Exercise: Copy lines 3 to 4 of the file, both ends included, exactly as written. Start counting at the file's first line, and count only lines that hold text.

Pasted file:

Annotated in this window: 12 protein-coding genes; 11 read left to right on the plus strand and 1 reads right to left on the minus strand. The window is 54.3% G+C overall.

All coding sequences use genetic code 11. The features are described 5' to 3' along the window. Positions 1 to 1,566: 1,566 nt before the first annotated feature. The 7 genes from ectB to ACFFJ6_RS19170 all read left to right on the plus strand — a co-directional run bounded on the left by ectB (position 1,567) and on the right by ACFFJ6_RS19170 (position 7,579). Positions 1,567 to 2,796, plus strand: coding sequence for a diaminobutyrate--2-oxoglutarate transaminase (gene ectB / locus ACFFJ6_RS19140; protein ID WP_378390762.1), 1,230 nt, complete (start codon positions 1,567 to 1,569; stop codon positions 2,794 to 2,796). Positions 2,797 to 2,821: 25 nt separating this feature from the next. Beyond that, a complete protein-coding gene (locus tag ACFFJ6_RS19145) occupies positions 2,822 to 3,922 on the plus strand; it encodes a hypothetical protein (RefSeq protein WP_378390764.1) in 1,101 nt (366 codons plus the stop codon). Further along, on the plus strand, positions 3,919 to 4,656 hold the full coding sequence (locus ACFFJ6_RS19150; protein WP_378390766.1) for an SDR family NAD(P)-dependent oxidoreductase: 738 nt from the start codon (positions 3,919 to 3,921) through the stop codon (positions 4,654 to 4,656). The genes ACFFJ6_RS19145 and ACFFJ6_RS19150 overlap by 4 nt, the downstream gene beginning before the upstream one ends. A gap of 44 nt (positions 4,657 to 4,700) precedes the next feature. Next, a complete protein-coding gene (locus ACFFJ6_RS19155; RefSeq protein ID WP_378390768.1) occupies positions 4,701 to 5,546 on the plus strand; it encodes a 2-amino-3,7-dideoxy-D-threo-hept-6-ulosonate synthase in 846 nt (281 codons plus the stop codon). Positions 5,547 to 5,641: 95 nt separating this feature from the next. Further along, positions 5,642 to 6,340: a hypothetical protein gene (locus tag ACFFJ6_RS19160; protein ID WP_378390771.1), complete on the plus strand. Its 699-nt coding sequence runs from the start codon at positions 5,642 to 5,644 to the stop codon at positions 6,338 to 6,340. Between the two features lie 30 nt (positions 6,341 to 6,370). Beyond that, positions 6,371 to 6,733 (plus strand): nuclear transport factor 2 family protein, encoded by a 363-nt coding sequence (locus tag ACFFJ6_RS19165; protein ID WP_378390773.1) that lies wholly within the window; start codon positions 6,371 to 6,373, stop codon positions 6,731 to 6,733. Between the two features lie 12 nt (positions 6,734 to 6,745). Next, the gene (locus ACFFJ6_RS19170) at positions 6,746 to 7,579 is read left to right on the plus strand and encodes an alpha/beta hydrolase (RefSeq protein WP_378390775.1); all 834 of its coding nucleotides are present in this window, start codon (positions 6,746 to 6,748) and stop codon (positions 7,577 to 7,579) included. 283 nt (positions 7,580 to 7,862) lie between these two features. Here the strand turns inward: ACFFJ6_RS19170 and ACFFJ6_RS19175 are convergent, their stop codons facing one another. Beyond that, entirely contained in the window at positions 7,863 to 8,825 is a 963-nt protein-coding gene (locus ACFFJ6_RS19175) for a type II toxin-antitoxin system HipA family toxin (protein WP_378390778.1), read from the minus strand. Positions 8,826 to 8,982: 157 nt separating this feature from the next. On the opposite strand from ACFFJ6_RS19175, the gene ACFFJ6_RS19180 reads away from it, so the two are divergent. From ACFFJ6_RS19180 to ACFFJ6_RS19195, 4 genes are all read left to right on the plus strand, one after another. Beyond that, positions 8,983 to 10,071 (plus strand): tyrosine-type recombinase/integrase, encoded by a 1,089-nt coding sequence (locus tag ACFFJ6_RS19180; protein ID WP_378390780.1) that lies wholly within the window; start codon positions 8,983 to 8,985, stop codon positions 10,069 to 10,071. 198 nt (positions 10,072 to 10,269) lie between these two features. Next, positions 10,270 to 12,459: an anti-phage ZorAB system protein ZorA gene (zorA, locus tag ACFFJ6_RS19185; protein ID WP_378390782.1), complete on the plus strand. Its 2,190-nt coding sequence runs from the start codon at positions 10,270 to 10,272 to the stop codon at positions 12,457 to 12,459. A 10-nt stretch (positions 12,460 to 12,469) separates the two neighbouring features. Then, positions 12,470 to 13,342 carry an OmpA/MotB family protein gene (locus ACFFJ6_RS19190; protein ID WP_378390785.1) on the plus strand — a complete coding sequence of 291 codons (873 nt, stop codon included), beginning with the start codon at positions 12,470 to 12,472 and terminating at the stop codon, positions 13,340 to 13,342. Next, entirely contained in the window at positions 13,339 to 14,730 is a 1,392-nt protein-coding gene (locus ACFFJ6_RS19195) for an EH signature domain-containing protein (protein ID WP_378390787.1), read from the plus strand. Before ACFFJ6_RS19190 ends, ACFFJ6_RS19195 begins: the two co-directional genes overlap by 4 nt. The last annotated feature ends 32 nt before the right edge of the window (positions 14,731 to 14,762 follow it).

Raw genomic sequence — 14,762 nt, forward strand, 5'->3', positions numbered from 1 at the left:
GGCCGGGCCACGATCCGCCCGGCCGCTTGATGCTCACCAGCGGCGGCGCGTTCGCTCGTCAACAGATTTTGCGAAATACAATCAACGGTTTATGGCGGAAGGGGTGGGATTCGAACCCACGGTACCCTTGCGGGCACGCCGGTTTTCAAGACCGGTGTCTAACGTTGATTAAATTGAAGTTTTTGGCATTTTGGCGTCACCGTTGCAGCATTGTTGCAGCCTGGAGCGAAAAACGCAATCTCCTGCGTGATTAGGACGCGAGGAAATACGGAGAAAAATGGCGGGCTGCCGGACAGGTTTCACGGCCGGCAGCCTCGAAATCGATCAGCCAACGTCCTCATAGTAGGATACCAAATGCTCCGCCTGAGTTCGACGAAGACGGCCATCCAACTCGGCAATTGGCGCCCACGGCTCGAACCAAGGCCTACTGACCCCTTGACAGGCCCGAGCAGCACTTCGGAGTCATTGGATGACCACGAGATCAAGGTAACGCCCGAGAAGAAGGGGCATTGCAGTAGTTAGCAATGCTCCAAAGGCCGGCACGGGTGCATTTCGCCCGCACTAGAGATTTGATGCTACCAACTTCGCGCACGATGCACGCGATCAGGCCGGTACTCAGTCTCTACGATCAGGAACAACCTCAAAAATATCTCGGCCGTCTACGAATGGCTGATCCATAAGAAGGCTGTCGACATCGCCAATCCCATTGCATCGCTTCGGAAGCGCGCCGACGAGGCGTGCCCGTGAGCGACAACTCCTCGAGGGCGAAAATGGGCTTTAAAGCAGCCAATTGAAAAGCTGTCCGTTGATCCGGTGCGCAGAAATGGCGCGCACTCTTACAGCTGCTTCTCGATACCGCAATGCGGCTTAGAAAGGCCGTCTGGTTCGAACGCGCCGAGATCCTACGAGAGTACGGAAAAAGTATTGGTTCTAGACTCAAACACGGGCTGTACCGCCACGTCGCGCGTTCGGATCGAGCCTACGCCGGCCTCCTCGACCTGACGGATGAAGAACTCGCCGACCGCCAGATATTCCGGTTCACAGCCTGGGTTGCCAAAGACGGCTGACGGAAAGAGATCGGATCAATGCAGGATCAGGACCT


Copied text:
Raw genomic sequence — 14,762 nt, forward strand, 5'->3', positions numbered from 1 at the left:
GGCCGGGCCACGATCCGCCCGGCCGCTTGATGCTCACCAGCGGCGGCGCGTTCGCTCGTCAACAGATTTTGCGAAATACAATCAACGGTTTATGGCGGAAGGGGTGGGATTCGAACCCACGGTACCCTTGCGGGCACGCCGGTTTTCAAGACCGGTGTCTAACGTTGATTAAATTGAAGTTTTTGGCATTTTGGCGTCACCGTTGCAGCATTGTTGCAGCCTGGAGCGAAAAACGCAATCTCCTGCGTGATTAGGACGCGAGGAAATACGGAGAAAAATGGCGGGCTGCCGGACAGGTTTCACGGCCGGCAGCCTCGAAATCGATCAGCCAACGTCCTCATAGTAGGATACCAAATGCTCCGCCTGAGTTCGACGAAGACGGCCATCCAACTCGGCAATTGGCGCCCACGGCTCGAACCAAGGCCTACTGACCCCTTGACAGGCCCGAGCAGCACTTCGGAGTCATTGGATGACCACGAGATCAAGGTAACGCCCGAGAAGAAGGGGCATTGCAGTAGTTAGCAATGCTCCAAAGGCCGGCACGGGTGCATTTCGCCCGCACTAGAGATTTGATGCTACCAACTTCGCGCACGATGCACGCGATCAGGCCGGTACTCAGTCTCTACGATCAGGAACAACCTCAAAAATATCTCGGCCGTCTACGAATGGCTGATCCATAAGAAGGCTGTCGACATCGCCAATCCCATTGCATCGCTTCGGAAGCGCGCCGACGAGGCGTGCCCGTGAGCGACAACTCCTCGAGGGCGAAAATGGGCTTTAAAGCAGCCAATTGAAAAGCTGTCCGTTGATCCGGTGCGCAGAAATGGCGCGCACTCTTACAGCTGCTTCTCGATACCGCAATGCGGCTTAGAAAGGCCGTCTGGTTCGAACGCGCCGAGATCCTACGAGAGTACGGAAAAAGTATTGGTTCTAGACTCAAACACGGGCTGTACCGCCACGTCGCGCGTTCGGATCGAGCCTACGCCGGCCTCCTCGACCTGACGGATGAAGAACTCGCCGACCGCCAGATATTCCGGTTCACAGCCTGGGTTGCCAAAGACGGCTGACGGAAAGAGATCGGATCAATGCAGGATCAGGACCT